Australians head to the polls this weekend to decide the next phase of Federal leadership. Here’s a look at the election issues that could guide the engineering profession post-election season.
This Saturday, democracy sausage in hand, people around the country will make their choices for Australia’s future political leadership.
While there are myriad reasons for choosing one candidate over another, energy, infrastructure and innovation will be the agenda-setting priorities for the engineering profession post election. This is why institutions like Engineers Australia are encouraging members of the profession to make informed choices at the ballot box and wield their votes wisely.
The Federal election is an opportunity for engineers to advocate for issues important to their profession. This means making sure policy is informed by evidence and facts — not just popular opinion.
With several engineers contesting seats across the country, it’s likely the profession will have some presence in Parliament.
Engineers Australia has released a list of election priorities, along with action items for the incoming government, to keep engineering on the national agenda.
According to Engineers Australia National Manager of Public Affairs Jonathan Russell, transforming the country’s electricity supply system and addressing climate change are “pressing” issues.
“Engineers are critical to developing and implementing the solutions that will respond to both imperatives,” he said.
Future energy policy needs to address the threefold concerns of reliability and emissions reductions while keeping costs low. Russell said engineers are crucial to delivering solutions and building an integrated and efficient national electricity grid.
“We need a well-engineered system, fit for the future, to ensure system reliability supported by policy levers that allow market forces to operate efficiently,” Russell said.
He added that the energy sector has an imperative to set emissions reduction targets, as it has the “greatest immediate potential to reduce emissions”.
Off the back of the election, Russell said Engineers Australia would like to see a more balanced debate about the technical, environmental and financial aspects of national energy security.
Improving infrastructure planning has roll-on effects for the nation’s prosperity, Russell said, by ensuring the right infrastructure is delivered at the right time.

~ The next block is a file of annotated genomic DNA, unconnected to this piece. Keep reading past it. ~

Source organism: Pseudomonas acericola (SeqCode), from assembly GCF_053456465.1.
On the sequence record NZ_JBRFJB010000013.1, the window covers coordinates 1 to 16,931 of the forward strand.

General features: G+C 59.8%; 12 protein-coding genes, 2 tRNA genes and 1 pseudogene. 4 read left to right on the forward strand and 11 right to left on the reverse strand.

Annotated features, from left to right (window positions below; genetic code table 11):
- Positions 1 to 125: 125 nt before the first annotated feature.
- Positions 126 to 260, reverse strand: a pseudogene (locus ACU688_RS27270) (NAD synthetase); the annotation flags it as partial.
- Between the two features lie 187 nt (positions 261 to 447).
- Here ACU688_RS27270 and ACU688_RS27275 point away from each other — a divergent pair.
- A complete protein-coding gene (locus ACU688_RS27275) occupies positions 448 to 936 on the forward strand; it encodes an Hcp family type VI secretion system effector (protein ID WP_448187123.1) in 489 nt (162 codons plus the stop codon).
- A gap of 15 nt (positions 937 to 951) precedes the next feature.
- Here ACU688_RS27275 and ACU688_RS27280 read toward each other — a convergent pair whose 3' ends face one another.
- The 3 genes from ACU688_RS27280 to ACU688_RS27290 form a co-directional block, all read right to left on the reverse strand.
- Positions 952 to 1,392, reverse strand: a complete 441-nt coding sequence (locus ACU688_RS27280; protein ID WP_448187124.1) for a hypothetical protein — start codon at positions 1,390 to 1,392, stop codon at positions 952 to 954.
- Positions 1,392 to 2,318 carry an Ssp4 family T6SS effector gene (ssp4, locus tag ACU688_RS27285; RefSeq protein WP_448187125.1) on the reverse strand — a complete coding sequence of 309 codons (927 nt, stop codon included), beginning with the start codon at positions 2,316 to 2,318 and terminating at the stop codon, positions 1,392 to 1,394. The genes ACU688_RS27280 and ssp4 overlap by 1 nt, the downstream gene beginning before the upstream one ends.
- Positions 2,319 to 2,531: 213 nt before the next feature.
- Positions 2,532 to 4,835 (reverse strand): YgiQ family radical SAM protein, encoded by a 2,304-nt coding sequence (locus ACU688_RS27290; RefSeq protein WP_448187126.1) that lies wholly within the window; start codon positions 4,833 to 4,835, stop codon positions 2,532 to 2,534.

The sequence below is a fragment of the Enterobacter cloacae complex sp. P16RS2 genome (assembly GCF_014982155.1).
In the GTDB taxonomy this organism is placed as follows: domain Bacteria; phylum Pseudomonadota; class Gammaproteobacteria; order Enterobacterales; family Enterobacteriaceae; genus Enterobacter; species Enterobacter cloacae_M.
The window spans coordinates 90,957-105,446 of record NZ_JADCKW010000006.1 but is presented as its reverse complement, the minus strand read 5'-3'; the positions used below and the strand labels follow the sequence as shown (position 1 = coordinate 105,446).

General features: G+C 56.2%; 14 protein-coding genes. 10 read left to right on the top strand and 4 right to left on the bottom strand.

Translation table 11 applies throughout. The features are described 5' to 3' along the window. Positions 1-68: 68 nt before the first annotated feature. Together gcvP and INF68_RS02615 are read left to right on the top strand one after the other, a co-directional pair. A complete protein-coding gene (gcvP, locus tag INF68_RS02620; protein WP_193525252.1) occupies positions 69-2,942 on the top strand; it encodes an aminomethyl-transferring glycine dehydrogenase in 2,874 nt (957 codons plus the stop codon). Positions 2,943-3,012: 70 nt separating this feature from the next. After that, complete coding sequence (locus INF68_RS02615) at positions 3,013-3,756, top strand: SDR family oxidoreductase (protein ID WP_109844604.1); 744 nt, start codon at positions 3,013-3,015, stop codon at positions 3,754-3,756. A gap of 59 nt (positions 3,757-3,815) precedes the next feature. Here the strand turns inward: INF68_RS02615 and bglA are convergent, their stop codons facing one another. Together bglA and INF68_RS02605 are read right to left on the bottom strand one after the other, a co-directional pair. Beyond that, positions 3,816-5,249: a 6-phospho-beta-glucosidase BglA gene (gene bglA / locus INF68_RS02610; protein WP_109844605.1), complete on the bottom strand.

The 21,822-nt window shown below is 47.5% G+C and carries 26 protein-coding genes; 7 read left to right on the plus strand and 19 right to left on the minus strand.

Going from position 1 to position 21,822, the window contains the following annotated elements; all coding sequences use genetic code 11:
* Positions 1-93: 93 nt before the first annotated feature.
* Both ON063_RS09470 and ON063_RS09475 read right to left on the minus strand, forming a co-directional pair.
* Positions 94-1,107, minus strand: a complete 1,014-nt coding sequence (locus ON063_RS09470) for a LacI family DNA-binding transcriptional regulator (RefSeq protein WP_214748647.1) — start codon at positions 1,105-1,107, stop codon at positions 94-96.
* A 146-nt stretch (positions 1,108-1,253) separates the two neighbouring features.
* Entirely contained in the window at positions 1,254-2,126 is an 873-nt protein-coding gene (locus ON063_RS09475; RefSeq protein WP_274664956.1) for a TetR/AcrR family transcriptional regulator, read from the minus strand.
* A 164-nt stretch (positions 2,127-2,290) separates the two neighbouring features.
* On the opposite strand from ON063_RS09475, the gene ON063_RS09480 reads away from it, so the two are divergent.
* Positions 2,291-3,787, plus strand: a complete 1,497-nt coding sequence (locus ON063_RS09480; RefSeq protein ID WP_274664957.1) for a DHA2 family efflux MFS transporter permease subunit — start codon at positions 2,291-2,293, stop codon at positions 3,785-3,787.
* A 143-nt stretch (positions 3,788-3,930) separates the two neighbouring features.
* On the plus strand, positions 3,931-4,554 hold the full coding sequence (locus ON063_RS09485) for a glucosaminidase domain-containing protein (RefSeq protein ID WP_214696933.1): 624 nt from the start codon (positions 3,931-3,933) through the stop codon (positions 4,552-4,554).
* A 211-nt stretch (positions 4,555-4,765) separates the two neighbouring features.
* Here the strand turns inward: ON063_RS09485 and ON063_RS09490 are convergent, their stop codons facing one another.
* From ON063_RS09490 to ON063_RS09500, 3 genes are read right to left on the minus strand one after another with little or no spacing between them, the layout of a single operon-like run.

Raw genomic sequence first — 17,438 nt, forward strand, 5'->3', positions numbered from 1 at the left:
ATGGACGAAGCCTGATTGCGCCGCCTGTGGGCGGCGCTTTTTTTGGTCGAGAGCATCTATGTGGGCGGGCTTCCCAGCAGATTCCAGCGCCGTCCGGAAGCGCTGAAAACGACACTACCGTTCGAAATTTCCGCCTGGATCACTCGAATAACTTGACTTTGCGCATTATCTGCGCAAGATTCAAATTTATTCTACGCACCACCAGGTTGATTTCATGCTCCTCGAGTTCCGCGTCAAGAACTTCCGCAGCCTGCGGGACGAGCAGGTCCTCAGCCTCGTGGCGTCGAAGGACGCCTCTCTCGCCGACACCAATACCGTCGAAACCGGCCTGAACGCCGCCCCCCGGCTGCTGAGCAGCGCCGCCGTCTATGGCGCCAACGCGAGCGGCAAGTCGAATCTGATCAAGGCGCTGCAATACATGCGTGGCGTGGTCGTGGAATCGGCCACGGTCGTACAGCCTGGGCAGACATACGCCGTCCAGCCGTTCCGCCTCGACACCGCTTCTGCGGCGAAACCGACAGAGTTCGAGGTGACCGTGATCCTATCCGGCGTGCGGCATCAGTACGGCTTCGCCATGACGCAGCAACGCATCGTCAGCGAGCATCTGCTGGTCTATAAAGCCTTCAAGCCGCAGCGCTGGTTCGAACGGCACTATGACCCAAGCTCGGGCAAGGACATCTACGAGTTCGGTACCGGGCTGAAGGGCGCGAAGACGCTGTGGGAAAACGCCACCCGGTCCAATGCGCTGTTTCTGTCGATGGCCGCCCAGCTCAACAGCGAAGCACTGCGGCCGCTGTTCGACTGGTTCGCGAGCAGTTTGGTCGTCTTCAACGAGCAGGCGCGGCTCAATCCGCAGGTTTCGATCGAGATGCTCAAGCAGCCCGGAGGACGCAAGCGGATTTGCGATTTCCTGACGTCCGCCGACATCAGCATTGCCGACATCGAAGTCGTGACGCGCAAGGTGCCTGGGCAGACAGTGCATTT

“Good infrastructure planning improves efficiency, lowers project delivery costs and risk, and helps avoid boom/bust cycles of infrastructure delivery,” he said.
“Continuity of work allows valuable engineering expertise and insights to be captured, not lost, which invariably happens when project teams disperse.
“Engineers are adept at scoping needs-based infrastructure to deliver these benefits in both the short and long term.”
April’s Federal Budget 2019-20 announcement included a 10-year, $100 billion infrastructure package, although as Russell previously pointed out, it was “more of a sales pitch than an actual plan”.
He referenced Infrastructure Australia’s 2019 Infrastructure Priority List as a guide for budget allocations.
“Infrastructure planning and investment are long-term activities, spanning across multiple electoral cycles … It involves project governance and options selection, through design, build and whole-of-life asset management. All these are activities where engineers can provide critical leadership,” he said.
The environmental impact of infrastructure is another important action item for the future government. Changes to the National Construction Code will influence the built environment’s carbon footprint, and more extreme weather events require assets to be resilient.
Russell said Engineers Australia recommends future policymakers ensure climate change impacts are explicitly taken into account in the development, construction and whole-of-life management of infrastructure assets.
Engineering’s talent pipeline
The future of the engineering profession is itself an election priority, especially if Australia hopes to become a next-generation economy. One factor holding this back is the supply of engineering talent.
Like many other countries, Australia’s transition to Industry 4.0 will see new jobs and industries emerge, while technologies like artificial intelligence, robotics and advanced manufacturing will change traditional ways of working.
“The skills to transition to this new economy will in large part be provided by the next generation of engineers — we need to invest in our future engineering capability,” Russell said.
Industries like mining, agriculture and manufacturing have seen — and are likely to continue to see — the most change. The volatility of the mining and resources sectors and changes to the manufacturing industry mix led to a dip in workforce size and engineering job prospects.
However, Russell said industry could better weather the ups and downs through the development of a skills roadmap and supporting skills development. Input from the industries most affected would be key to making sure any strategy is fit for purpose.
He added that Engineers Australia would like to see commitment from future governments to a nationwide STEM policy that takes into account education, skilled migration, and demand-side peaks and troughs.
“Engineers Australia is uniquely positioned to understand the emerging opportunities, and assist the next government in addressing them, by drawing on the expertise of its members,” Russell said.